On the very first page we are introduced to Dionysus who wakes up in modern Rome. He is instantly confronted with the fact that not a single soul worships him still. At the same moment, in the same city, a girl is bored to death. Her name is Grace. She is angsty, melodramatic, has questionable taste in (girl)friends and is longing for an adventure she will not forget. Little does she know that on an innocent walk she will encounter a stranger who will fill her with fear and love she has never felt before.
The Song of Achilles is a marvelous novel written by Madeline Miller. The story follows the life of Patroclus since he was a child to the deeply tragic events during the Trojan War. We meet Patroclus as a child on his father’s court where he is an outsider and an outcast. His life there is brief and he soon goes away to a land ruled by Achilles’ father. Soon after meeting, they become inseparable.
There are no right words to describe my feelings for this book. My heart is at the same time broken in thousands of pieces and fully whole but missing. I haven’t been this touched and in love with a book in a very, very long time (two years and seven months to be exact when I read The Little Paris Bookshop by Nina George).
Heathen by Natasha Alterici is a graphic novel dealing with a viking world overlapped with a fantasy plotline surrounding the nordic gods such as Odin and Freya, but also the mighty Valkyries. It deals heavily with LGBT and feminist problems and the whole graphic novel is in my opinion a metaphor for the closeted people who suffer for and because of it.
It was a quite enjoyable read, the illustrations were phenomenal and the characters distinctly different from one another. The dialogue was in my opinion a bit forced and I really could not feel any connection to the characters because of it.
My favorite character is certainly Freya, the goddess of love and the leader of the Valkyries. I find her very enchanting as she should be and very interesting.
Elves is a groundbreaking graphic novel created by Jean-Luc Istin and Kyko Duarte. The first volume consists of the first two issues of the Elves: The Crystal of the Blue Elves and The Honor of the Silvan Elves. The two stories are not connected even though they are happening in the same universe.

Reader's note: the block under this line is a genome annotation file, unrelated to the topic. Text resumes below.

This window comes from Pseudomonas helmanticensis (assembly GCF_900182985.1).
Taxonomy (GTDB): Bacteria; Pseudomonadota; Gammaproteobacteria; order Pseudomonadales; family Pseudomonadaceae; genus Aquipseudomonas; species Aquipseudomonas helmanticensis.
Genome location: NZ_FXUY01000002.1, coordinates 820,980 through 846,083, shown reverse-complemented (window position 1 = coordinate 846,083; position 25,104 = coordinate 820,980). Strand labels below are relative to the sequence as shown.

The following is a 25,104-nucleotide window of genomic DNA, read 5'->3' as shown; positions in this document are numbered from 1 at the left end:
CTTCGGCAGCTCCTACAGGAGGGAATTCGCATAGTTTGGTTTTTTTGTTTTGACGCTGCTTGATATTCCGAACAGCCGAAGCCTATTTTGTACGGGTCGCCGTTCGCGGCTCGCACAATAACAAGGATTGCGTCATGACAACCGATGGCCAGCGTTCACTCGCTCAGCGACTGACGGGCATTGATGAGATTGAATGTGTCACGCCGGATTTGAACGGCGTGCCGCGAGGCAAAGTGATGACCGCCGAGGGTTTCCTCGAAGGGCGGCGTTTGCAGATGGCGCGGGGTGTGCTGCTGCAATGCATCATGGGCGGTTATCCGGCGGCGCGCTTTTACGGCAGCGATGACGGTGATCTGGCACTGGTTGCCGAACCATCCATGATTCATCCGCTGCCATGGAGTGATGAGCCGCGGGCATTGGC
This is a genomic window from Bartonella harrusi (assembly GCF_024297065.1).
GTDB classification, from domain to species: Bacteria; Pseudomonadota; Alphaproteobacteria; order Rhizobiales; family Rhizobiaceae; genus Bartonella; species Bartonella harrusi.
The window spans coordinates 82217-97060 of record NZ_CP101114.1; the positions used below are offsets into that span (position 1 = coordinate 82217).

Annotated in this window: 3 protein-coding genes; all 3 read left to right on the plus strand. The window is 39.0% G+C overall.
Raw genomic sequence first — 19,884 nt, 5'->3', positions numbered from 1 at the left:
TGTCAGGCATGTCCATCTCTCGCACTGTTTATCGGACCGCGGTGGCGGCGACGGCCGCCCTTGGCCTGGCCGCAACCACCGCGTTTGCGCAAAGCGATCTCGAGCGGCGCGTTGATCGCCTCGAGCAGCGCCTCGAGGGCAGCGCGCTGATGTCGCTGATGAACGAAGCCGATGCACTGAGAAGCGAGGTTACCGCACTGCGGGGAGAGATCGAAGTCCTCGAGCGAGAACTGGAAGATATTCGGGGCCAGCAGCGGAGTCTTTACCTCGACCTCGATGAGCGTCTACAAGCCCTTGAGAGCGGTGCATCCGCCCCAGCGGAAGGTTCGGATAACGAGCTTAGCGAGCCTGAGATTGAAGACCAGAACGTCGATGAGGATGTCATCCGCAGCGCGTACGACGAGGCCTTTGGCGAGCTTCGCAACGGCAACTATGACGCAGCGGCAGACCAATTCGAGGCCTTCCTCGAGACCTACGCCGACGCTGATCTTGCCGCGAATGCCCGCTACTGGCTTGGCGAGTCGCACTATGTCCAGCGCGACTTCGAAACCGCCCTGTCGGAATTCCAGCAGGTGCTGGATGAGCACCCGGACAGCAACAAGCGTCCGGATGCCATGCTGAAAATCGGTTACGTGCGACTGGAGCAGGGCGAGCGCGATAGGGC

Tartan Temptation is an erotic romance novel written by Kayden Claremont. It follows the main character Cora Siegfried who has after many years returned to the seaside town she used to spend her holidays to sell her father’s property after his death. She hates every aspect of being there and wants it to be resolved as soon as possible so she can return to her busy, stressful life as a financial planner in the big city. She immediately reunites with her childhood crush Brodie Murdock who is quite keen on spending time with her. There is a clear sexual tension between them but they both fight it, at least until it just becomes too much.
Mer by Joelle Sellner is an enchanting graphic novel about Mer, people of Atlantis. These creatures visit Land once in their lifetime in search of their soul-mate. Some find their mates in humans, some in mer.
The main character of this graphic novel is Aryn, a human girl who has just lost her mother and moves to a new town with her father and her younger sister. We follow her as she accommodates to her new life and experiences some of the most prominent events of her life.
I enjoyed Mer very much. I felt it did not lack anything, the plot was very nicely branched out and the characters were quite interesting.
The only thing that truly bugged me while reading was the dialogue – it was a bit forced and sometimes it felt a bit unnatural.